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Erratum: The Value of Neonatal Autopsy

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posted on 25.07.2017, 13:38 by Hickey L., Murphy A., Devaney D., Gillan J., Clarke T.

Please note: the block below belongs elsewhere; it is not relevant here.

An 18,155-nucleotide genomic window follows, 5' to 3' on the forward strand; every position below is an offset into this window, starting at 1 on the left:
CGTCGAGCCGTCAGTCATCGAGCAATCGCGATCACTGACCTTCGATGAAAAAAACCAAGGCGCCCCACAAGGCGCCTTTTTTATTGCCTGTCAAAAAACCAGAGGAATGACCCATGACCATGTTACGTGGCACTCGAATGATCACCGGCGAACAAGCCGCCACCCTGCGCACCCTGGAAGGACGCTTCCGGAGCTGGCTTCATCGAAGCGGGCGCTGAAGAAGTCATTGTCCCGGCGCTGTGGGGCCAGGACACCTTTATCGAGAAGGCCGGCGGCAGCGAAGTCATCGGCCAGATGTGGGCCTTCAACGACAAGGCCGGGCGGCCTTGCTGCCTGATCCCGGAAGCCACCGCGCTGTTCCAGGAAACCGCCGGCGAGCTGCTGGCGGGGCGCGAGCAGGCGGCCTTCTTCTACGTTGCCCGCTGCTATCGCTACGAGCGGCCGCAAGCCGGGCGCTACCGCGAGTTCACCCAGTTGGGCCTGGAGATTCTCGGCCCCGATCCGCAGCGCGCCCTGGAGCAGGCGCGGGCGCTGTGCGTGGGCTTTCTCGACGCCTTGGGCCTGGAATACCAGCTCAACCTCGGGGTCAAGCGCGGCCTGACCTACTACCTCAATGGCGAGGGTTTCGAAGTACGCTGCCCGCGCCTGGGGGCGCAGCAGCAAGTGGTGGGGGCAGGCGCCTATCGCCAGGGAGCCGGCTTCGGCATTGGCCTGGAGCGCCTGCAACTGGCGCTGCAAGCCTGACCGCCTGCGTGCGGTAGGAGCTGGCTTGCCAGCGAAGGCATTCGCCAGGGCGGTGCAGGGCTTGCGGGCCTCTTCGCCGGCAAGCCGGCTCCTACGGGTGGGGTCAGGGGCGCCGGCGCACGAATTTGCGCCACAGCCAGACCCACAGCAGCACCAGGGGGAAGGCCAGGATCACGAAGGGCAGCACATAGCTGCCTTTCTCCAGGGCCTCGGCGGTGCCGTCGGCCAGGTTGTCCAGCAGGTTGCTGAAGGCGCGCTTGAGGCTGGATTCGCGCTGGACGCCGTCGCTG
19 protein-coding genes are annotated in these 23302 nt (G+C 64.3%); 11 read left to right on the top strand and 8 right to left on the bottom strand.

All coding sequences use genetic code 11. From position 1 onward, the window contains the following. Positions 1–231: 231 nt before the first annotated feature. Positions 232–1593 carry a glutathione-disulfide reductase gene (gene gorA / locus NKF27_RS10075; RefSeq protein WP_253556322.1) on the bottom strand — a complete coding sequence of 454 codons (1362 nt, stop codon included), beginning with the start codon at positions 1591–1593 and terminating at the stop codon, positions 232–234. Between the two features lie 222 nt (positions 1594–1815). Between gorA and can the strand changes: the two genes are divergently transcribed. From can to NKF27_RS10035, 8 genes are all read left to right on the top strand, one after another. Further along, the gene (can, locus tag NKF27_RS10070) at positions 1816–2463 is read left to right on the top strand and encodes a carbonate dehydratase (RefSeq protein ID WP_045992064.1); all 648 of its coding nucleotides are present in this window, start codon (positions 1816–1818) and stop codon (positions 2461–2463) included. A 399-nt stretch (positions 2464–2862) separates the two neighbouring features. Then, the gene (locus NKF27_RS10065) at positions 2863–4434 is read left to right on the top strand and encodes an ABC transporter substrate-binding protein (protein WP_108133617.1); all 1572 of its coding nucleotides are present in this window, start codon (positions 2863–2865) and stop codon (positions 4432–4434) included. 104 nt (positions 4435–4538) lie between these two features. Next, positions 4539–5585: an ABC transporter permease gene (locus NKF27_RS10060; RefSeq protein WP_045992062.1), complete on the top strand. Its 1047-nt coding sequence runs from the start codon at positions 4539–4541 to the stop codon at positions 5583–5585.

Background and Objective: Neonatal autopsy rates were in decline internationally at the end of the last century. Our objective was to assess the current value of neonatal autopsy in providing additional information to families and healthcare professionals. Methods: We conducted a review of neonatal autopsies performed in a tertiary perinatal centre over an 11-year period. Primary outcomes measured were the annual neonatal autopsy rates and concordance rates between clinical and autopsy diagnoses of the primary cause of death. Secondary outcomes were the clinical, genetic and audit value of the examinations. Findings were used to inform the consent process, and the effect this had on institutional post-mortem rates was assessed over the subsequent 5-year period. Results: There was a marked decline in the annual neonatal autopsy rate from 73% in 1994 to 48% in 2004. 164 cases met the inclusion criteria for review. Complete concordance for cause of death was reached in 91% of cases. Previously unsuspected or unconfirmed clinical conditions, other than the primary cause of death, were uncovered at autopsy in 85 cases. Detailed information on inheritable conditions was obtained in 45 cases. Findings with perceived ‘audit value’ for clinical practice were identified in 29 cases. The dissemination of this information to staff and families contributed to the stabilisation of the consent rate in the following 5-year period. Conclusion: Neonatal autopsy remains a valuable diagnostic tool as it provides critical clinical and audit information for healthcare professionals and families.

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